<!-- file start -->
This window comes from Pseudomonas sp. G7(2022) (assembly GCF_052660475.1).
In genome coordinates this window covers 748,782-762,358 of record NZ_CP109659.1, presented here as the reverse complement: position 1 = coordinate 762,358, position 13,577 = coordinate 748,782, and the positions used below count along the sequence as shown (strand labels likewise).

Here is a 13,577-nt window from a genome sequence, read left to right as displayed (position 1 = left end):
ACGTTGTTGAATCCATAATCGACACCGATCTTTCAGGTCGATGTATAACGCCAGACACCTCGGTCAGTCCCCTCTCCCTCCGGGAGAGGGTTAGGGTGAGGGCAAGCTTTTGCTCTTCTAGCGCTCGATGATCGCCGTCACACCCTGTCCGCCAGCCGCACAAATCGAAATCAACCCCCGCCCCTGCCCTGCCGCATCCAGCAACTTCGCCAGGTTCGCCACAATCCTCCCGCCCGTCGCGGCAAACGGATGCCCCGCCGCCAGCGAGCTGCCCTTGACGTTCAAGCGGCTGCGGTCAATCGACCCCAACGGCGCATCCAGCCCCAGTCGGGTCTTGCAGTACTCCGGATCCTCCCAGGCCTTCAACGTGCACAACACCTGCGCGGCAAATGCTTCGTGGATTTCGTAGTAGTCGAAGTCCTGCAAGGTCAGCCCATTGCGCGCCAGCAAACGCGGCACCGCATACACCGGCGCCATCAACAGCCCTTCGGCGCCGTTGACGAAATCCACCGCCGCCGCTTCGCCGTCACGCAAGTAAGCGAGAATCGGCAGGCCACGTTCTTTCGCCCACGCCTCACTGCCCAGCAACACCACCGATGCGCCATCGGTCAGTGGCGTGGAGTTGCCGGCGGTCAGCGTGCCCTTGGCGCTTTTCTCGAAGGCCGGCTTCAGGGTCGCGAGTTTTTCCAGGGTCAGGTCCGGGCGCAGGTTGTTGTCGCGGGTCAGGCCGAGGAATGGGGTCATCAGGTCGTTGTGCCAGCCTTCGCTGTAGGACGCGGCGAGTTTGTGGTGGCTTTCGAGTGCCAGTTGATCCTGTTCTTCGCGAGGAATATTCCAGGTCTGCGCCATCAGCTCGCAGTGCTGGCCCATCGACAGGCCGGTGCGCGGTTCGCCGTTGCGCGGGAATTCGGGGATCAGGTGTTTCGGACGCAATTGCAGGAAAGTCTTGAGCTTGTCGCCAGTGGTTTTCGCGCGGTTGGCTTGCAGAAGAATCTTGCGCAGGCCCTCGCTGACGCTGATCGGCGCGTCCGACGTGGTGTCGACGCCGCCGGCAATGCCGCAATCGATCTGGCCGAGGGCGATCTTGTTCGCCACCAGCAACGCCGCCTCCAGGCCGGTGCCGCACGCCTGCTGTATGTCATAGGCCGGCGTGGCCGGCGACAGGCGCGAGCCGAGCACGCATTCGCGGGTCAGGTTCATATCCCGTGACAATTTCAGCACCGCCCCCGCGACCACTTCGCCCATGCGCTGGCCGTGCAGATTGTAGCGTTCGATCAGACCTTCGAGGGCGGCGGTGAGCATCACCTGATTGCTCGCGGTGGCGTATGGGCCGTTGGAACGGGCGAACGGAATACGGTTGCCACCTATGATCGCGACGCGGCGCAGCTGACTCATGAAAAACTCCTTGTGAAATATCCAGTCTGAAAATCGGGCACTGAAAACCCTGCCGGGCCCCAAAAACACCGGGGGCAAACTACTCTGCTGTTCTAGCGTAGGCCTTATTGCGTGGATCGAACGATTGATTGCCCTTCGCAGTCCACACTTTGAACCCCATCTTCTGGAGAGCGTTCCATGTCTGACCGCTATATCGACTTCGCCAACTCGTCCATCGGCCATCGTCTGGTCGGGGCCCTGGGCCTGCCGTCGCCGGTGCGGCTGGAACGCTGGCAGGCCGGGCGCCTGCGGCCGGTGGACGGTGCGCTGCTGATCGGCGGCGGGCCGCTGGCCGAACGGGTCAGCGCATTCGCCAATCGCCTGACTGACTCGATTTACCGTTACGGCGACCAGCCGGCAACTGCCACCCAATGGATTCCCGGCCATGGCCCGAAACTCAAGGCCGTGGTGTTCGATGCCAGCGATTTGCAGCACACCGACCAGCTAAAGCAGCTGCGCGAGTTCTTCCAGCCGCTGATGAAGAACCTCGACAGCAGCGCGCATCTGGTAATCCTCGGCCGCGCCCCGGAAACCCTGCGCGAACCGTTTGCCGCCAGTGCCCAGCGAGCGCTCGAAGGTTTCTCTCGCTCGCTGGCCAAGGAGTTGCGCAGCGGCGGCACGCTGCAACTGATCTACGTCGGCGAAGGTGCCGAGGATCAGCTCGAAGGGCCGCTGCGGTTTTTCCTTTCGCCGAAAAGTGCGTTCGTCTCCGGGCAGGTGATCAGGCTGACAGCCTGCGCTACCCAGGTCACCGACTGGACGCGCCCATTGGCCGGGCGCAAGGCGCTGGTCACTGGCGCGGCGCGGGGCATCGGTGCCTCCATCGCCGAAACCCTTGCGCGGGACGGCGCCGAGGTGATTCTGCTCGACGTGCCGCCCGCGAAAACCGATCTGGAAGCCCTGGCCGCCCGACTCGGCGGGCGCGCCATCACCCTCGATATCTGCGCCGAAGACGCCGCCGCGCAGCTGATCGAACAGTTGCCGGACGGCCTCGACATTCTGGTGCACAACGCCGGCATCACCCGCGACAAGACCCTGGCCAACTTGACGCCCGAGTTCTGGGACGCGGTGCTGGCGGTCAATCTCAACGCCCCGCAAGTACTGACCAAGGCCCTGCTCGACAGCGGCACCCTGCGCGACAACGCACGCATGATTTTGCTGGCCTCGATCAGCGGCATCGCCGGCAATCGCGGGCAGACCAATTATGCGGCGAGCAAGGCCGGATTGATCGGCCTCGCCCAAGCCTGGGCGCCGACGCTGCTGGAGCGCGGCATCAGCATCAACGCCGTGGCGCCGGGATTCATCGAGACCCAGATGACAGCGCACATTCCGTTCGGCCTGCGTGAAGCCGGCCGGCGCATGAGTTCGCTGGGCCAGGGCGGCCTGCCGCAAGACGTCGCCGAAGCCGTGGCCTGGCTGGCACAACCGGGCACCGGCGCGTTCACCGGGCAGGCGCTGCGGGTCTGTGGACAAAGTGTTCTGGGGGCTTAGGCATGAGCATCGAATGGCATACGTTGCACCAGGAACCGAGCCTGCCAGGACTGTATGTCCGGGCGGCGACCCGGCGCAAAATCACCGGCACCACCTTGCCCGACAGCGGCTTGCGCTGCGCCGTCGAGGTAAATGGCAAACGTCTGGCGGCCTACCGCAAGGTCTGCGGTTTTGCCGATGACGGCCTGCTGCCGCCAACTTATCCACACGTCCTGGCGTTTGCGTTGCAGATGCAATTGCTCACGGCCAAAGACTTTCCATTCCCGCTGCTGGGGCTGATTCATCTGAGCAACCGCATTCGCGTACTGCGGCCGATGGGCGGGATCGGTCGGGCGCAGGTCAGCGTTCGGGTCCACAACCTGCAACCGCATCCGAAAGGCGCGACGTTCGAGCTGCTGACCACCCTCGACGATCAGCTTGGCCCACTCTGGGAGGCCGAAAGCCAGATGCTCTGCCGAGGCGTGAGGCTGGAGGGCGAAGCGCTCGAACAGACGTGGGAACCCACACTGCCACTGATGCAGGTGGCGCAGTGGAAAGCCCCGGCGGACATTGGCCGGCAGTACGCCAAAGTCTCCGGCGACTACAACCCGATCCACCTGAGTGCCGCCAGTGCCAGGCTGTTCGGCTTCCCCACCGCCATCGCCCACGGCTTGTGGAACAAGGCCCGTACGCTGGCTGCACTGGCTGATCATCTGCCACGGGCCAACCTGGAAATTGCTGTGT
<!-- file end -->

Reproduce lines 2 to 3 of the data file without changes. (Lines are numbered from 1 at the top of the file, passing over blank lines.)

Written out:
In genome coordinates this window covers 748,782-762,358 of record NZ_CP109659.1, presented here as the reverse complement: position 1 = coordinate 762,358, position 13,577 = coordinate 748,782, and the positions used below count along the sequence as shown (strand labels likewise).

Here is a 13,577-nt window from a genome sequence, read left to right as displayed (position 1 = left end):